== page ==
American History X
Uptown Theatre, starts Friday
At the Centennial Lakes theater on Friday, representatives of the local Muslim community distributed fliers in reaction to The Siege, a social problem thriller in which barely individuated Arab terrorists wreak havoc on a New York City under martial law. "While the film's real challenge is to the army's unconstitutional over-reaction to acts of violence," the leaflet reads, "negative stereotypes of Muslims and Arabs are introduced and reinforced, but left almost completely unchallenged." True enough, yet this seems an almost generous interpretation of a film in which thousands of Arab-Americans herded into internment camps are ultimately shown as grateful for their country's forceful method of bringing the bombers to justice. And it's certainly a model of intelligence compared to the Star Tribune's recent four-star review, an insultingly reductive whitewash of the movie given the apt headline, "Politics aside, 'Siege' is a sizzling shoot-'em-up."
Politics aside? Indeed, The Siege, having hit on its purely exciting concept, begs to be read as just another blockbuster. "I need names, I need photographs--I don't need a history lesson," says our all-American hero (Denzel Washington), an FBI agent investigating a string of bombings linked to "radical fundamentalists" from someplace in the Middle East where politics matter not at all. Coincidentally, the agent's sidekick (Tony Shalhoub) is a Lebanese American whose primary responsibility is to translate his senior partner's negotiations into Arabic and then disappear during scenes in which Arabs are referred to as "towelheads" and "sand niggers." (Recall that director Edward Zwick's Courage Under Fire, an action-movie incidentally set during the Gulf War, displayed a similar sensitivity toward the enemy.)
Wag the Dog might be intentionally "political" but it has nothing on this well-timed gift to Bill Clinton, who turns up in newsclip form to express his stern "outrage" at the terrorist "cowards" who "must not go unpunished." In this, the president's triggerman is General Devereaux (Bruce Willis), a beret-wearing patriot who addresses Arab-speaking suspects in the American way: "This is the land of opportunity--the opportunity to turn yourselves in!"
The Siege may be just "a glitzy reworking of the my-gun-is-bigger-than-your-gun shoot-'em-up" (per the Strib), but it sure is suspenseful. While one might assume that the bad guys would stand little chance against a hero with all the nobility and virtue of the typical Denzel Washington character, a promiscuous CIA operative (Annette Bening) who has literally been sleeping with the enemy (including an Arab studies instructor at Brooklyn College) mentions that the bombers "have a warrant from God." Politics notwithstanding, the average action-movie fanatic could be forgiven for leaving The Siege with the notion that Islamism is something terrorists use to level the playing field against yet another team of cowboys.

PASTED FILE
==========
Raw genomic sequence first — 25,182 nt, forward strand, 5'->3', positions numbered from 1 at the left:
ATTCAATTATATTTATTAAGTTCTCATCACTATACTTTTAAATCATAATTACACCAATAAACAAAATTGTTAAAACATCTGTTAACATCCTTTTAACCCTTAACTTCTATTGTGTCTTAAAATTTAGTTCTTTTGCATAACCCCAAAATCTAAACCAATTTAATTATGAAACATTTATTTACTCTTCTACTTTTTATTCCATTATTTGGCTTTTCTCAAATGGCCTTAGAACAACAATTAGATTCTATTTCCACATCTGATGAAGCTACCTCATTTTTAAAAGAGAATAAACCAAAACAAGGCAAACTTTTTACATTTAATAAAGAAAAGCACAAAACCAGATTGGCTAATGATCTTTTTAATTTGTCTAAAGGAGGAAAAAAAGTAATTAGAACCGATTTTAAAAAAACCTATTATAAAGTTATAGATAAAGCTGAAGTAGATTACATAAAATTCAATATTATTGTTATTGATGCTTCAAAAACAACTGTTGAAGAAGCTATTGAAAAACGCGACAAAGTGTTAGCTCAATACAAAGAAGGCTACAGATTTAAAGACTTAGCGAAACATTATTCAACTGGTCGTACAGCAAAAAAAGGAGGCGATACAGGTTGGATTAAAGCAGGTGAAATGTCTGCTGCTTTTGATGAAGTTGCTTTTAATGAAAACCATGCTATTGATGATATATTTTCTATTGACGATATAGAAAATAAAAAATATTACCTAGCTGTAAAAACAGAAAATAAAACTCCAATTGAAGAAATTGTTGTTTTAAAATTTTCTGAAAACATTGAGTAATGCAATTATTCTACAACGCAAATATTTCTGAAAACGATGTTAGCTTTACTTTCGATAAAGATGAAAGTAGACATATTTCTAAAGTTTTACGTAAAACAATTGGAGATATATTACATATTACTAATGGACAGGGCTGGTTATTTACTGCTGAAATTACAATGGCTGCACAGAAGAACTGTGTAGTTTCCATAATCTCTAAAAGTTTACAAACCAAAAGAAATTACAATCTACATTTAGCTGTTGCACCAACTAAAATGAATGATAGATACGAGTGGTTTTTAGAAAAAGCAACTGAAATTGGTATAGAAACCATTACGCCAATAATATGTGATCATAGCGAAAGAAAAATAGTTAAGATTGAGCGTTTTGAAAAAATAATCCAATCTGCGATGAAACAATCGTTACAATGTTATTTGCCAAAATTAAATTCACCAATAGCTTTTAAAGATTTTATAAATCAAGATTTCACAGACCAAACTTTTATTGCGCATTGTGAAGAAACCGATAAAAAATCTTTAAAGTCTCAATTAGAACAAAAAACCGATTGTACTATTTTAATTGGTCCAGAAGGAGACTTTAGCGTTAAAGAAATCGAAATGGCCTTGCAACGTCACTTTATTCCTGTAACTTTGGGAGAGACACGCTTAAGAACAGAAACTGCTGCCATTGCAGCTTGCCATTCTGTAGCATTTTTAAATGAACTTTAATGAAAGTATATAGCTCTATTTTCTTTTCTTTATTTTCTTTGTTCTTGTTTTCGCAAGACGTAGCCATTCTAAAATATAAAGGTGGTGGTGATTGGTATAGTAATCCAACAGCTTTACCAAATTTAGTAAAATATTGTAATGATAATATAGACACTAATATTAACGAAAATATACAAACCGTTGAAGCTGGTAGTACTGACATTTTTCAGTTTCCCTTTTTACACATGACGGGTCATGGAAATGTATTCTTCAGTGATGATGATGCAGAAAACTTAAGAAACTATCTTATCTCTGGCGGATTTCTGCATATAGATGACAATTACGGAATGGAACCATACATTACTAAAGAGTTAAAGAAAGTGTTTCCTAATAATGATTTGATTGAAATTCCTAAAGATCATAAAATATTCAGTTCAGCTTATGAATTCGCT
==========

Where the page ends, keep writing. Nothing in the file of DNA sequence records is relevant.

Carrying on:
Even more simplistic and sensational than The Siege, American History X suggests that violent racism is just a phase that otherwise-sensitive white kids go through as part of growing up. But after the film's "oppressed" young skinheads begin to change their evil ways and become upstanding adults, might these martyrs still be powerless to avoid the black gangbanger's bullet?
As in an S.E. Hinton novel, 16-year-old Danny (Edward Furlong) lives for idolizing his tough-guy older brother, Derek (Edward Norton), an articulate neo-Nazi punk who, wearing a swastika tattoo over his heart, gleefully slaughters some black car thieves in "self-defense" and then goes to jail. So how did this formerly clean-cut admirer of Native Son become a skinhead? Simple: His fireman father, who'd spoken out at the dinner table against "affirmative blaction," died soon after trying to extinguish a blaze in an African-American crackhouse. As a white-supremacist ringleader in Venice Beach, Derek recites illegal-immigrant statistics to rally his troops before terrorizing the minority employees of a grocery store. "Racist violence is bad," we're meant to think while this gang roughs up a black check-out clerk and her colleagues. Indeed--but it sure makes for some intense cinema, huh?
First-time director Tony Kaye, a veteran of European TV commercials and the self-described "greatest English filmmaker since Alfred Hitchcock," shoots the white-power brutality in slow-mo black-and-white, sometimes with a soundtrack of choir music that wouldn't be out of place in, say, Braveheart. Funny how he invests far less cinematic energy in the scenes of Derek's racial awakening with the help of a wisecracking black man (Guy Torry) whom he meets in the pen. ("In the joint, you the nigga, not me!" this guy convinces our hero.)
Norton makes an earnest effort to inhabit the character, but his mannerisms remain rather too preppy--and, regardless, it's questionable whether Method acting is the proper approach to a film that plays this fast and loose with the worst kind of hate. For a critical take on rabid racism, wait three weeks for Sam Fuller's White Dog (December 2 at 7 p.m.) at the UM's Cowles Auditorium, co-sponsored by Hungry Mind Review and the Loft.
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